Campaigns of the Army of the Potomac: A Critical History of Operations in Virginia, Maryland and Pennsylvania, from the Commencement to the Close of the War
C.B. Richardson, 1866 - 640 頁
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A. P. Hill action advance already army arrived artillery assault attack bank batteries battle bridge brigade campaign carried cavalry Chancellorsville Colonel column command Conduct Confederate corps cover crossed defensive determined directed division effect enemy enemy's execution fact field fire five flank force Ford formed forward four Fredericksburg front give ground guns Hancock hand head heights held Hill hold Hooker hundred immediately Jackson James latter Lee's Longstreet loss Manassas McClellan Meade miles military morning Mountain move movement night o'clock occupied officer operations passage passed position Potomac present President pushed railroad Rapidan Rappahannock re-enforcements reached rear received regiments remained Report result retreat Richmond ridge river road says Second Sedgwick sent severe side soon success taken thousand tion took troops turning Union United Valley Virginia Washington whole woods York
第 616 頁 - I feel that it is so, and regard it as my duty to shift from myself the responsibility of any further effusion of blood by asking of you the surrender of that portion of the Confederate States army known as the Army of Northern Virginia.
第 371 頁 - tis true, By force and fortune's right he stands; By fortune which is in God's hands, And strength which yet shall spring in you. This voice did on my spirit fall, Peschiera, when thy bridge I crost, ' 'Tis better to have fought and lost, Than never to have fought at all.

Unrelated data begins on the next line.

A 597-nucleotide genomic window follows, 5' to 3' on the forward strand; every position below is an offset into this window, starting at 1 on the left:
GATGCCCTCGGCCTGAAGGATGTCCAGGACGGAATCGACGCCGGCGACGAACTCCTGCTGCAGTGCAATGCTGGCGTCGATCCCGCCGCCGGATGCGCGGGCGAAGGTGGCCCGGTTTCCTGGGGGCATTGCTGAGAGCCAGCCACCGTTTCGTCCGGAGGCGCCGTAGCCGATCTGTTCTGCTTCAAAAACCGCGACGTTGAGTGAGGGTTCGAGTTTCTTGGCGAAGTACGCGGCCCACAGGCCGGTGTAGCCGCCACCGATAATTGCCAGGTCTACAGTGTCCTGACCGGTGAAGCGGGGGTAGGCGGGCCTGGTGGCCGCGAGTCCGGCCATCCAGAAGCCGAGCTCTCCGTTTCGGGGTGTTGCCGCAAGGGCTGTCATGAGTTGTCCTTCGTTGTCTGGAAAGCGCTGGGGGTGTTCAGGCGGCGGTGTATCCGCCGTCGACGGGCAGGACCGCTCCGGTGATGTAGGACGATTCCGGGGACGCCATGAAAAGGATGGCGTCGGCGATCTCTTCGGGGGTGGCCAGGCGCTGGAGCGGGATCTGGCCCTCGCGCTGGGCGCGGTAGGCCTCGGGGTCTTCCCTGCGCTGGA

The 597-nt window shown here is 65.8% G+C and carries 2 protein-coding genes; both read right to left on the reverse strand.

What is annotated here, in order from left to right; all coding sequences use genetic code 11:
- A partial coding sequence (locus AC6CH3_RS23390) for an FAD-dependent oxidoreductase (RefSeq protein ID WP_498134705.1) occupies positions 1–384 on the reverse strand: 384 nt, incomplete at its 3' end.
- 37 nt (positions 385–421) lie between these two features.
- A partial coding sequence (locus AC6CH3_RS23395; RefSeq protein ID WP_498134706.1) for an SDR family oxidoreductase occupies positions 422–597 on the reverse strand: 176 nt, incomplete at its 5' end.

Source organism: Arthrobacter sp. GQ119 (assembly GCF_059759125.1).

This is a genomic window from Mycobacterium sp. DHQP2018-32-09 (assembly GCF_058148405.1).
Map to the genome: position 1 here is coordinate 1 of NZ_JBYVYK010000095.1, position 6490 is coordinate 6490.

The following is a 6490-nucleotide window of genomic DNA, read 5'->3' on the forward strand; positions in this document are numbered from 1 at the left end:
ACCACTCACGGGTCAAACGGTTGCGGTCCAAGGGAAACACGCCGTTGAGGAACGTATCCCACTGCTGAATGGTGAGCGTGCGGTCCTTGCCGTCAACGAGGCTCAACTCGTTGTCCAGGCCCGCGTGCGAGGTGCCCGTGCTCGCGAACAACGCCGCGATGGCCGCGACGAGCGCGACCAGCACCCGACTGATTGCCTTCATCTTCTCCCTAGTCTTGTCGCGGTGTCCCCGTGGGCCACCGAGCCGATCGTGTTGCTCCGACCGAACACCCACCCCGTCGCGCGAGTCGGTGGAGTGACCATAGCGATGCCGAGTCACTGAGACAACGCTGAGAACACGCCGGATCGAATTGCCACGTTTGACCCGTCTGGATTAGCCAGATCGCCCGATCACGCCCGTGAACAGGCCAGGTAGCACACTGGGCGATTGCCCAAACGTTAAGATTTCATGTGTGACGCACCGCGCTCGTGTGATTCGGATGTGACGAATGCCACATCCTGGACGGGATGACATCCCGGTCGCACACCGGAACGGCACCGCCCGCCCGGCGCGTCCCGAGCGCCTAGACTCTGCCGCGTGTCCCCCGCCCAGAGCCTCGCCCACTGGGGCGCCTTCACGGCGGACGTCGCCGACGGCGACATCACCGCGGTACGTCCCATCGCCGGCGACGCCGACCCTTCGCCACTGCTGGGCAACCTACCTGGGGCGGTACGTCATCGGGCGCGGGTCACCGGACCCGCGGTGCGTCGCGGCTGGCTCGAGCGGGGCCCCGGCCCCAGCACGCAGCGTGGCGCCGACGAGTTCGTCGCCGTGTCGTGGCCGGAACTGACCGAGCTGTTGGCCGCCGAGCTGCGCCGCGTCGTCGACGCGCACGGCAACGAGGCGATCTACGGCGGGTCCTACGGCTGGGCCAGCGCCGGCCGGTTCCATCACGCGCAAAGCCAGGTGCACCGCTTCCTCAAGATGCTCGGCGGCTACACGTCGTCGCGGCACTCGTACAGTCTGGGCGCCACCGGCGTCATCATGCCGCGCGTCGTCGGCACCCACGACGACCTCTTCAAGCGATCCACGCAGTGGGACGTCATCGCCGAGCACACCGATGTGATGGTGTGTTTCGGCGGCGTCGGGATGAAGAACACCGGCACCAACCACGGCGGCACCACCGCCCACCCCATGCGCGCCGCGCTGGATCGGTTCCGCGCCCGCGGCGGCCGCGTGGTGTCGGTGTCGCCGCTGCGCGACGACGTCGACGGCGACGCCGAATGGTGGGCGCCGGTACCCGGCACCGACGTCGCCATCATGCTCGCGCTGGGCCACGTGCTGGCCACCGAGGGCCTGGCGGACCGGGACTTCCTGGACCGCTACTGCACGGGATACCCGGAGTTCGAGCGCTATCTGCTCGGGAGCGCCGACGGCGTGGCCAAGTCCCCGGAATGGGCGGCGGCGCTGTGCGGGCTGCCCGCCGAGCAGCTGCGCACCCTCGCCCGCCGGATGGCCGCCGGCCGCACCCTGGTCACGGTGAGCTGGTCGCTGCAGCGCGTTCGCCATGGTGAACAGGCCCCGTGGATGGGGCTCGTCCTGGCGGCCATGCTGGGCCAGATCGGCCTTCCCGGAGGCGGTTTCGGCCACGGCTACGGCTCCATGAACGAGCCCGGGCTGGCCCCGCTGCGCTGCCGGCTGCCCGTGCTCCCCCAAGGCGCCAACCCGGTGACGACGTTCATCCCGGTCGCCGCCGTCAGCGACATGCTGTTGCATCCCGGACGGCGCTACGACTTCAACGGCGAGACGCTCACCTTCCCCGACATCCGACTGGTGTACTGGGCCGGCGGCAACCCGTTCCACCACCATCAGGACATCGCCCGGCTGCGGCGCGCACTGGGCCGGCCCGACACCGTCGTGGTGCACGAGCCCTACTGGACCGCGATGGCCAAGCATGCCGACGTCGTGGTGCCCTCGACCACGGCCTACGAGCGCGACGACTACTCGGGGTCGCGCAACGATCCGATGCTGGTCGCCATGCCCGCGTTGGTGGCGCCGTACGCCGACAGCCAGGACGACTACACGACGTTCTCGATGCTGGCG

第 620 頁 - The officers to give their individual paroles not to take up arms against the Government of the United States until properly exchanged ; and each company or regimental commander sign a like parole for the men of their commands.
第 227 頁 - By direction of the President of the United States, it is ordered that Major-General McClellan be relieved from the command of the Army of the Potomac, and that Major-General Burnside take the command of that army.
第 617 頁 - April 8, 1865. GENERAL R. £. LEE, COMMANDING CSA Your note of last evening in reply to mine of same date, asking the condition on which I will accept the surrender of the Army of Northern Virginia is just received. In reply I would say that, peace being my great desire, there is but one condition I would insist upon, namely; that the men and officers surrendered shall be disqualified for taking up arms against the Government of the United States until properly exchanged.
第 620 頁 - The arms, artillery, and public property to be parked and stacked, and turned over to the officers appointed by me to receive them. This will not embrace the side-arms of the officers nor their private horses or baggage. This done, each officer and man will be allowed to return to his home, not to be disturbed by United States authority so long as they observe their paroles and the laws in force where they may reside.
第 618 頁 - GENERAL : I received at a late hour your note of to-day. In mine of yesterday I did not intend to propose the surrender of the army of Northern Virginia, but to ask the terms of your proposition.
第 618 頁 - I cannot, therefore, meet you with a view to surrender the army of Northern Virginia, but as far as your proposal may affect the Confederate States...
第 86 頁 - January 31, 1862, was as follows : [President's Special War Order No. 1.] "EXECUTIVE MANSION, " Washington, January 31, 1862. " Ordered, That all the disposable force of the army of the Potomac, after providing safely for the defence of Washington, be formed into an expedition for the immediate object of seizing and occupying a point upon the railroad southwestward of what is known as Manassas Junction, all details to be in the discretion of the commander-in-chief, and the expedition to move before...